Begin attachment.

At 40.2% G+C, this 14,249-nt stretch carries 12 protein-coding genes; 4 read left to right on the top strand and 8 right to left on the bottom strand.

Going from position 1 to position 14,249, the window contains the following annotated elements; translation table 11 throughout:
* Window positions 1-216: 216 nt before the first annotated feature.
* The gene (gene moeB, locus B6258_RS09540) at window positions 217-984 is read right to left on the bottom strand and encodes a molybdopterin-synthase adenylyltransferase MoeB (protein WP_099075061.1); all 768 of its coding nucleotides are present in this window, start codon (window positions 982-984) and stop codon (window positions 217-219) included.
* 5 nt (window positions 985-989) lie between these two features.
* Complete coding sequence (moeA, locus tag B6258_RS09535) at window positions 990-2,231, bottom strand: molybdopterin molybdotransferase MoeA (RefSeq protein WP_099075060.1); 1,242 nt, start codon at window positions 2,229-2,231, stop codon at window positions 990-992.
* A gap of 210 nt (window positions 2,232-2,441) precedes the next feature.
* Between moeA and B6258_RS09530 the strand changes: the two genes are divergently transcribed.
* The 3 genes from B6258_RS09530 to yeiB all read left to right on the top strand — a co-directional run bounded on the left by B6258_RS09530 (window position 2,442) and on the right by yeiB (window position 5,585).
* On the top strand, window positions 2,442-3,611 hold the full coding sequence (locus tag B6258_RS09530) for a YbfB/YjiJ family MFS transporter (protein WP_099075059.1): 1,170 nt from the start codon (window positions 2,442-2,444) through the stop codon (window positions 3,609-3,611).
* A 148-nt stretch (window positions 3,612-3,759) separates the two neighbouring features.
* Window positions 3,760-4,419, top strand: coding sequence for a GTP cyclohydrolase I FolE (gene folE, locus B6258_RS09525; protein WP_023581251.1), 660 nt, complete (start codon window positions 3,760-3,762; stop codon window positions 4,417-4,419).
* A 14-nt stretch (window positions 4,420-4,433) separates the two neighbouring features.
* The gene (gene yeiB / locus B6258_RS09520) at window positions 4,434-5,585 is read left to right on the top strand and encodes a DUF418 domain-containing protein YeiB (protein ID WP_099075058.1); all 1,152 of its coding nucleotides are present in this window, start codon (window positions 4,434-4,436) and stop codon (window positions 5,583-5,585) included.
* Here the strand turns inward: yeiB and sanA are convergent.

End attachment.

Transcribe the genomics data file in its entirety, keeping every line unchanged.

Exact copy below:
At 40.2% G+C, this 14,249-nt stretch carries 12 protein-coding genes; 4 read left to right on the top strand and 8 right to left on the bottom strand.

Going from position 1 to position 14,249, the window contains the following annotated elements; translation table 11 throughout:
* Window positions 1-216: 216 nt before the first annotated feature.
* The gene (gene moeB, locus B6258_RS09540) at window positions 217-984 is read right to left on the bottom strand and encodes a molybdopterin-synthase adenylyltransferase MoeB (protein WP_099075061.1); all 768 of its coding nucleotides are present in this window, start codon (window positions 982-984) and stop codon (window positions 217-219) included.
* 5 nt (window positions 985-989) lie between these two features.
* Complete coding sequence (moeA, locus tag B6258_RS09535) at window positions 990-2,231, bottom strand: molybdopterin molybdotransferase MoeA (RefSeq protein WP_099075060.1); 1,242 nt, start codon at window positions 2,229-2,231, stop codon at window positions 990-992.
* A gap of 210 nt (window positions 2,232-2,441) precedes the next feature.
* Between moeA and B6258_RS09530 the strand changes: the two genes are divergently transcribed.
* The 3 genes from B6258_RS09530 to yeiB all read left to right on the top strand — a co-directional run bounded on the left by B6258_RS09530 (window position 2,442) and on the right by yeiB (window position 5,585).
* On the top strand, window positions 2,442-3,611 hold the full coding sequence (locus tag B6258_RS09530) for a YbfB/YjiJ family MFS transporter (protein WP_099075059.1): 1,170 nt from the start codon (window positions 2,442-2,444) through the stop codon (window positions 3,609-3,611).
* A 148-nt stretch (window positions 3,612-3,759) separates the two neighbouring features.
* Window positions 3,760-4,419, top strand: coding sequence for a GTP cyclohydrolase I FolE (gene folE, locus B6258_RS09525; protein WP_023581251.1), 660 nt, complete (start codon window positions 3,760-3,762; stop codon window positions 4,417-4,419).
* A 14-nt stretch (window positions 4,420-4,433) separates the two neighbouring features.
* The gene (gene yeiB / locus B6258_RS09520) at window positions 4,434-5,585 is read left to right on the top strand and encodes a DUF418 domain-containing protein YeiB (protein ID WP_099075058.1); all 1,152 of its coding nucleotides are present in this window, start codon (window positions 4,434-4,436) and stop codon (window positions 5,583-5,585) included.
* Here the strand turns inward: yeiB and sanA are convergent.